[Tweeters] Thanks Kelly - 4 letter codes

Mary Ann Chapman machapman at the-mkt-edge.com
Tue Jul 12 22:24:10 PDT 2005


It's fine for the scientific community, though from what Kelly says below, 
it may not really be that big there anyway.  It's fine for the hard-core 
birder who wants to have (or appear to have) part of that cache.  But if I 
were in the field trying to make out some bird, and another birder looked 
and said, "Oh, it's just an AMRO," I would think they were from another 
planet.  Is that really easier than saying "robin"?  It's the same number 
of syllables, and what is the likelihood that it's a clay-colored?  (Is 
that still a bird?)  Geez.  And just imagine learning them all and then 
having to deal with the lumps and splits and name changes.  It boggles the 
mind.

I remember in the old days we used to have inside pet names for species, 
like "butterbutt" and "phainopop", but that's different 
altogether.  Anybody can figure those out, and it was a lot more fun than 
memorizing 4-character codes.  Some of these codes are almost as many 
syllables as the actual bird name.  I can see using them in field notes, 
but casual conversation with someone in the field?  It seems like it's 
chipping away at the last vestiges of elegance, grace, and beauty in the 
pursuit of birding and sharing our experiences with one another.  Not to 
mention yet one more sort of class divide between birders.

In posting to Tweeters, you are sharing your experiences and knowledges 
with others and encouraging them to do the same.  Many of us are never in 
this lifetime going to learn all the codes and therefore often won't know 
what you're talking about without an initial use of the bird name.  But 
maybe that doesn't matter to you.  On the other hand, one of us may be the 
one who gets the VGHB (would that be correct?) at our feeder and doesn't 
bother to mention it to coders, having lumped them with those dreaded listers.

Mary Ann Chapman
Seattle

At 09:41 PM 7/12/2005, Brett Wolfe wrote:
>Thanks Kelly, for what is probably the best e-mail on this yet.
>
>No, you probably won't see the AOU codes in a paper. But if you bird band, 
>as I do, you'll use them and see them everywhere. You even "talk" in them 
>(AMRO or American Robin, is pronounced as it looks, "Am-row"). And if you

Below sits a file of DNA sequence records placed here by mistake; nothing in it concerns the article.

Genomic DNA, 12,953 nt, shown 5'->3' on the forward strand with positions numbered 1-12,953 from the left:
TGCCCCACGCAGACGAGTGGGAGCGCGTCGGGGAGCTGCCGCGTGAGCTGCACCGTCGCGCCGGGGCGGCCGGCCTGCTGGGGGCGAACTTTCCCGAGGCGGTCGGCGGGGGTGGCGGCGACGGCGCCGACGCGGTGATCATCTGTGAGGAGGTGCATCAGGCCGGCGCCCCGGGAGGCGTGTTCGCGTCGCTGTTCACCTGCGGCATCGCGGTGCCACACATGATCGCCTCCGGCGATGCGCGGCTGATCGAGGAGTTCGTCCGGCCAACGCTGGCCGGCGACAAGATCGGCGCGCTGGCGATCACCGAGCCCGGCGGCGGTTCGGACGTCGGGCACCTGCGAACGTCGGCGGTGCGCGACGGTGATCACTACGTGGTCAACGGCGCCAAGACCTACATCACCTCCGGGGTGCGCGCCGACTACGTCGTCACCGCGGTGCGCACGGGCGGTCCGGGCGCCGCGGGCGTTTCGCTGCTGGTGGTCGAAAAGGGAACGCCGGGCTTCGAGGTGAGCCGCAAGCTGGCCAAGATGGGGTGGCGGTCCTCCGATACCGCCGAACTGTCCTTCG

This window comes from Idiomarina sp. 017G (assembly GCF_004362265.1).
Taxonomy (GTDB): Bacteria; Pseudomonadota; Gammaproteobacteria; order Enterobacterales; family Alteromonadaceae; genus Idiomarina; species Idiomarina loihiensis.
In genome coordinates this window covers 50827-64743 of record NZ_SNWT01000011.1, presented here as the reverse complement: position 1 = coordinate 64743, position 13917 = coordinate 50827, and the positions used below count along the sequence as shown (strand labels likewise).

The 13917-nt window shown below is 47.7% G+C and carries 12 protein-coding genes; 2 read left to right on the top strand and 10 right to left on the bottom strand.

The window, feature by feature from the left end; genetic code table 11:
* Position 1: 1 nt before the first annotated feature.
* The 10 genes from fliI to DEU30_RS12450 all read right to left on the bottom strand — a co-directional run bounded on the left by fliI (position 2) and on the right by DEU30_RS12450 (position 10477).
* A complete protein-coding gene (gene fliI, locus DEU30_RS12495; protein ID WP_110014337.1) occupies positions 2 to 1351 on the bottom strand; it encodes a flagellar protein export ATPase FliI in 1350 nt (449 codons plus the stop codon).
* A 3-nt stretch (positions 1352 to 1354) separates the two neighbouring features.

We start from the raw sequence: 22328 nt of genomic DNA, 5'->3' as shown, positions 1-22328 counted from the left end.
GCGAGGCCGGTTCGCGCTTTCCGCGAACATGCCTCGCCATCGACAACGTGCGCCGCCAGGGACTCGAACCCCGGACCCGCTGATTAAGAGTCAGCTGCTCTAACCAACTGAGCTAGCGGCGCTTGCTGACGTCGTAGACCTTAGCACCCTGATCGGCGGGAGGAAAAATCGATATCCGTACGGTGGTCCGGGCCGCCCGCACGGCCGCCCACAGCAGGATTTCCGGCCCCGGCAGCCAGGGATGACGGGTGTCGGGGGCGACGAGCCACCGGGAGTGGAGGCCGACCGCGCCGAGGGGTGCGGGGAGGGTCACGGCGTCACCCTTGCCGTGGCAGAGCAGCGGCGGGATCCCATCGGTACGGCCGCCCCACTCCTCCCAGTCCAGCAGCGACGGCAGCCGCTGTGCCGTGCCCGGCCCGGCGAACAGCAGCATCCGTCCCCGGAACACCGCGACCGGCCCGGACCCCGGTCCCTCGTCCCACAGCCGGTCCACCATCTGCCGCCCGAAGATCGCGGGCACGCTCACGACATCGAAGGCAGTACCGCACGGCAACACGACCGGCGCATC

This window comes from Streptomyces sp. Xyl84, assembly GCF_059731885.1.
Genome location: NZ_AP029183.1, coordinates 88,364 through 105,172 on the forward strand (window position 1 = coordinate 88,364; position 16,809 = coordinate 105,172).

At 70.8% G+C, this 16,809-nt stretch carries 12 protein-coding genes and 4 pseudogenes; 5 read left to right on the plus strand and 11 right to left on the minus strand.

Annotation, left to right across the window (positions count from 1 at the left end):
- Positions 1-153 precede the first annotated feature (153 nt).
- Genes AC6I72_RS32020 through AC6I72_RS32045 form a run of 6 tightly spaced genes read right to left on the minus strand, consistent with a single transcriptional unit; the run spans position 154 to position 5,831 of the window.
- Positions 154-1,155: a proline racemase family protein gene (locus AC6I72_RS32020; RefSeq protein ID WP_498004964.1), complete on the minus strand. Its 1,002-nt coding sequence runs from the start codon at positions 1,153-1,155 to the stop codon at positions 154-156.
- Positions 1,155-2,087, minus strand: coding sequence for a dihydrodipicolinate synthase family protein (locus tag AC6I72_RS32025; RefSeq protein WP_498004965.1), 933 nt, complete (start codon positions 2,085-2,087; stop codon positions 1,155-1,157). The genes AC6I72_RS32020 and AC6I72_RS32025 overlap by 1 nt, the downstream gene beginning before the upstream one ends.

>do point counts or wetlands monitoring, as I also do, you use the same 
>codes, going into the computer and everything. All of my notes are done 
>that way, as are all of my fellow biologists this year. THAT is what I 
>meant by the scientific community. And because they are so useful to me, I 
>don't just hit the "erase" button in my brain and get rid of them. I keep 
>using them. (Personally, I think the numeric codes stink, because they are 
>not as user-friendly; the bird codes at least generally follow a 
>particular set of rules that are easy to figure out. There seems to be 
>little rhyme or reason to the plant codes). And birds are so extensively 
>studied, that there is an actual, universal list (or at the very least, 
>hemispheral, as there are over 2100 birds ! on the AOU list I have). It is 
>not just made up by a few of us bird geeks to piss off everyone else.
>
>So yea, that comment was not kosher by me, and I would rephrase it if done 
>over. Still, I think that the dissenters should know that a lot of the 
>people who use this list with them use the codes frequently. Those of us 
>who do, should try to be more cognizant of those who don't. But in either 
>case, if people would just use their delete key instead of going 
>ballistic, the whole list would be a happier place. I delete at least 50% 
>of all tweeters e-mails without reading them (usually due to 
>geographic-specific info I don't care about at that time), why don't 
>others use the same method to save aggravation?
>
>Brett A. Wolfe
>Seattle, WA (in San Joaquin Valley for summer 2005)
><mailto:m_lincolnii at yahoo.com>m_lincolnii at yahoo.com
>
>
>Kelly Cassidy <lostriver at completebbs.com> wrote:
>Brett Wolfe writes:
>"I just wish more birders were open to it, but most birders are not in the 
>scientific community and want to keep it that way."
>
>OK, I'm in the "scientific community."  When was the last time you saw a 
>paper in a peer-reviewed journal that used the 4-letter AOU codes?  Sure, 
>people use codes in their research for short-hand notes and computer 
>files.  I've used codes for plants, herps, mammals, birds (based on 
>scientific, not common, name), numeric codes for vegetation communities, 
>codes for plot types, you name it.  Two weeks after I finish a project, 
>the codes start fading.  I'm currently using the AOU codes on a project so 
>I (sort of) know them.  For this year.
>
>I say, use codes if you want.  It's a free country.  I delete the 
>code-heavy posts without puzzling over them.  Life is too short.
>
>Kelly Cassidy
>Pullman, WA
><mailto:lostriver at completebbs.com>mailto:lostriver at completebbs.com
>
>
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